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Peace family wins award for Site C activism

A longtime Peace Region farming family has been recognized for their efforts advocating against the proposed Site C hydroelectric dam. On Nov.

A longtime Peace Region farming family has been recognized for their efforts advocating against the proposed Site C hydroelectric dam.

On Nov. 23, the Wilderness Committee announced Arlene and Ken Boon as the recipients of its 2013 Eugene Rogers Environment Award, which recognizes public efforts that promote environmental protection in British Columbia.

"We were shocked and really honoured to hear that we received that award," Ken Boon told the Alaska Highway News on Monday. "Of course, it's very timely now with the battle we're in going into the hearings."

The Boons are owners of Bear Flat Farms, nestled along the banks of the Peace River between Fort St. John and Hudson's Hope. They, like hundreds of other B.C. residents, are turning their attention to the public hearings slated to get underway on the $8 billion Site C proposal in Fort St. John on Dec. 9.

Since August, a Federal and provincial joint review panel has been poring through BC Hydro's 20,000-page environmental impact statement on Site C, which Hydro says is desperately needed to meet a 40 per cent increase in electricity demand over the next 20 years.

The Boons are the third generation to farm and ranch about 620 acres along the river.

Arlene Boon's grandfather first purchased land there in the late 1940s, and her father joined soon after in the 1950s. The family has fought strongly against the dam since it was first proposed decades ago, said Boon.

The family expects to lose about half of their land to flooding if Site C is approved, largely due to the 80-kilometre long reservoir the dam will create and stretch back to the Peace Canyon dam outside Hudson's Hope.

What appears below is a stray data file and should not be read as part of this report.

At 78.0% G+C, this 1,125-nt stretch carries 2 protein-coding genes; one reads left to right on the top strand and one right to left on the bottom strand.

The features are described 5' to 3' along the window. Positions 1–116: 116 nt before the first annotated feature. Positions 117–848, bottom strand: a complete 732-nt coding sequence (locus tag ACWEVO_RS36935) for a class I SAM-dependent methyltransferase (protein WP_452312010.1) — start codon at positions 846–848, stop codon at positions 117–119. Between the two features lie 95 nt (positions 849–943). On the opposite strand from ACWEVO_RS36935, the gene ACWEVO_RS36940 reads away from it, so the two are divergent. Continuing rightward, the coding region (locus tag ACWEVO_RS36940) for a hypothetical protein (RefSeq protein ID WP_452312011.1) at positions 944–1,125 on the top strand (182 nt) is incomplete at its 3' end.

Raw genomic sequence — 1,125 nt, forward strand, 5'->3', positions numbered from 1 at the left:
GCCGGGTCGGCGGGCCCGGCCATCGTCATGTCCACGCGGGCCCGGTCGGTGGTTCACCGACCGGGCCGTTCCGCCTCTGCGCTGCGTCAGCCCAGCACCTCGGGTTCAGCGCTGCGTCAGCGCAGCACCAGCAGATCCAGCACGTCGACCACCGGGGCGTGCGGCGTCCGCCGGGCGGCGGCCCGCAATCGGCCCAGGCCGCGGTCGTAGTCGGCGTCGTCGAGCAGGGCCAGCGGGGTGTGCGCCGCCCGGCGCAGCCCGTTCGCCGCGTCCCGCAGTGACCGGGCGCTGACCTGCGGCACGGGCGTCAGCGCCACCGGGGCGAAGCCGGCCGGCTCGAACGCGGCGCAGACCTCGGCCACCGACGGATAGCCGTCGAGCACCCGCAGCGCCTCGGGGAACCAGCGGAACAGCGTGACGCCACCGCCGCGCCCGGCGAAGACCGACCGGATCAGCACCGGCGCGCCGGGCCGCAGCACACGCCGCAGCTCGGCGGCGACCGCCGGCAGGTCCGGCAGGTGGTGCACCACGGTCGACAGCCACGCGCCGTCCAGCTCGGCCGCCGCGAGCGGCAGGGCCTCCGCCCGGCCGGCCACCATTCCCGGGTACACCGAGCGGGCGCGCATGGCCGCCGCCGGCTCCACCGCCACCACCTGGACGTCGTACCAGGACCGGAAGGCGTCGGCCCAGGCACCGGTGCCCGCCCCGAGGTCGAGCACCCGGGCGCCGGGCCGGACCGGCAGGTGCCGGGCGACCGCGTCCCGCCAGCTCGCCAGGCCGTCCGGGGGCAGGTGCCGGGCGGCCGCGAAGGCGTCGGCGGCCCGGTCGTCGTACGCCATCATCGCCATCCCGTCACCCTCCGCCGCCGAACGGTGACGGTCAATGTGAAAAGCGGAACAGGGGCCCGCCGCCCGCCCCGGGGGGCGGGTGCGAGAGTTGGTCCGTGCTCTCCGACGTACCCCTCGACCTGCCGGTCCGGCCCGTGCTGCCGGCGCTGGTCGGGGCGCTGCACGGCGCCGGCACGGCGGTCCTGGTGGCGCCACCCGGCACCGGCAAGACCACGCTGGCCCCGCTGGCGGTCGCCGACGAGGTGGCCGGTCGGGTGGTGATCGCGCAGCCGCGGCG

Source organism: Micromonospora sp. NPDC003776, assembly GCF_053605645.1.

About 3,400 hectares of mostly Class 1 and 2 agricultural lands will be flooded.

That's enough to qualify as the largest removal of farmland from the agricultural land reserve in B.C.'s history, said Ken Boon, noting the Peace River Valley is prized for its microclimate and ability to sustain farming at such a high northern latitude.

Flooding that farmland will be a significant blow to B.C., where only about 5 per cent of the province is arable land, said Ken Boon.

"A lot of people don't realize the extent of this reservoir, how far it carries up the side creeks ... and all the real good, low-elevation river bottom land where the giant cottonwood trees are sitting," he said.

"A lot of that is going to be gone ... The environmental cost, the loss of farmland is just phenomenal," he said.

The Wilderness Committee has handed out the Eugene Rogers Award since 1992.

"Ken and Arlene are family farmers who have stepped up to become passionate spokespeople for the beauty and abundance of the Peace River Valley, and about the need to protect it by stopping the proposed Site C Dam," said Joe Foy, national campaign director at the Wilderness Committee.

Last year, former B.C. cabinet minister Rafe Mair was handed the award for his outspoken opposition to salmon farms, pipelines and private hydropower. Previous winners include Xeni Gwet'in Chief Marilyn Baptiste and wild salmon activist Alexandra Morton.

The award comes with a $1,000 prize, which Ken Boon said will be funnelled right back into the Peace Valley Environment Association. The PVEA has undertaken costly efforts to hire experts and advocate against the dam proposal, and will appear numerous times in front of the panel at the upcoming hearings.

"They're going to be needing all the help they can get right now. We encourage others to do the same," said Boon.

The environmental assessment on Site C is expected to wrap up in spring. Following the hearings, the panel will submit a report to the federal Minister of the Environment and the executive director of the B.C. Environmental Assessment Office. The federal government will make a decision on the project within six months of receiving the panel's report.

If approved, BC Hydro will build a 60-metre-high earth dam about seven kilometres south of Fort St. John, along with a 1,100-megawatt generating station.